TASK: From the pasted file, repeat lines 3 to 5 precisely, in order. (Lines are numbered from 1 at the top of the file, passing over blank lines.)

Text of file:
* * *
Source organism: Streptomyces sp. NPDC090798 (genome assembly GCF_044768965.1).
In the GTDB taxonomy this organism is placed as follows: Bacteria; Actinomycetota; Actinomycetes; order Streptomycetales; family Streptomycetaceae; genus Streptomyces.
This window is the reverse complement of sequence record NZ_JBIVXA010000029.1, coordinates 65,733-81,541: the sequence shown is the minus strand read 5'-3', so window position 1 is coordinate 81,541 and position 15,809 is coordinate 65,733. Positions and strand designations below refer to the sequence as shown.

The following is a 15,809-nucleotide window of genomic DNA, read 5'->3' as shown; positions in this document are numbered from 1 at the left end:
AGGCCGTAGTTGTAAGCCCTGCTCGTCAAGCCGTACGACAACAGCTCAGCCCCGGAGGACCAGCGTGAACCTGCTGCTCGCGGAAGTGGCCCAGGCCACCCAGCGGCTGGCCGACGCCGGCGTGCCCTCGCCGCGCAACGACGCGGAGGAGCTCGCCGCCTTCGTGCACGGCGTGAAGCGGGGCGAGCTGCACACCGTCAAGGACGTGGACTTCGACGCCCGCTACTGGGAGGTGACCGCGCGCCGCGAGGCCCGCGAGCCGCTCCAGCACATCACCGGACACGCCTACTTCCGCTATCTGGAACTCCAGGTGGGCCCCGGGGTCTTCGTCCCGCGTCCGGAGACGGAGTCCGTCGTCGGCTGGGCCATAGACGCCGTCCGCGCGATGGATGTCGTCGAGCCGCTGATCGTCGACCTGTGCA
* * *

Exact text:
This window is the reverse complement of sequence record NZ_JBIVXA010000029.1, coordinates 65,733-81,541: the sequence shown is the minus strand read 5'-3', so window position 1 is coordinate 81,541 and position 15,809 is coordinate 65,733. Positions and strand designations below refer to the sequence as shown.

The following is a 15,809-nucleotide window of genomic DNA, read 5'->3' as shown; positions in this document are numbered from 1 at the left end:
AGGCCGTAGTTGTAAGCCCTGCTCGTCAAGCCGTACGACAACAGCTCAGCCCCGGAGGACCAGCGTGAACCTGCTGCTCGCGGAAGTGGCCCAGGCCACCCAGCGGCTGGCCGACGCCGGCGTGCCCTCGCCGCGCAACGACGCGGAGGAGCTCGCCGCCTTCGTGCACGGCGTGAAGCGGGGCGAGCTGCACACCGTCAAGGACGTGGACTTCGACGCCCGCTACTGGGAGGTGACCGCGCGCCGCGAGGCCCGCGAGCCGCTCCAGCACATCACCGGACACGCCTACTTCCGCTATCTGGAACTCCAGGTGGGCCCCGGGGTCTTCGTCCCGCGTCCGGAGACGGAGTCCGTCGTCGGCTGGGCCATAGACGCCGTCCGCGCGATGGATGTCGTCGAGCCGCTGATCGTCGACCTGTGCA